BRITISH manufacturing production expanded at a robust pace in July, recording the strongest annual growth rate since the end of 1994, official data showed yesterday.
Manufacturing production was up 4.9 per cent on the year, while the monthly rate held steady at 0.3 per cent. The wider industrial production measure also grew 0.3 per cent in July on the previous month, taking the annual growth rate to 1.9 per cent.
But while economists cheered the upbeat manufacturing figures, they warned that the sector was likely to run out of steam in the third quarter.
Andrew Goodwin, senior economic adviser to the Ernst & Young ITEM?Club, said: “We are likely to see activity cool as the second half of the year progresses, as the boost from firms rebuilding their stocks begins to fade and the pace of the global recovery slows. But this doesn’t mean that a double dip is a prospect, rather a period of slower, patchy growth.”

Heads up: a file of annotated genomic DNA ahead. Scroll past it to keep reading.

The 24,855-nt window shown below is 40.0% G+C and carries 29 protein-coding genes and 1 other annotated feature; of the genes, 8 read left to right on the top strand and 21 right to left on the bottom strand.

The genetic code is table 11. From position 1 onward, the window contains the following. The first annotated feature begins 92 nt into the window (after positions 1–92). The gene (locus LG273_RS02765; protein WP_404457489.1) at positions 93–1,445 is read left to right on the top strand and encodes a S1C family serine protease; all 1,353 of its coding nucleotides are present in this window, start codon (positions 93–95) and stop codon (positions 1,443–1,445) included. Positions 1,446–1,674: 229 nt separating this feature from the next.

Goodwin added that the strong annual growth rate must be put in context of the 15 per cent fall in manufacturing output during the recession. “It looks like it will take another three years for the sector to regain previous peaks,” he warned.
Economists also pointed to the timelier purchasing managers’ surveys, which show weaker expansion.
“Should the surveys continue to soften over the coming months, there would be a real danger that the industrial recovery grinds to a complete halt in the fourth quarter and beyond,” says Capital Economics’ Jonathan Loynes.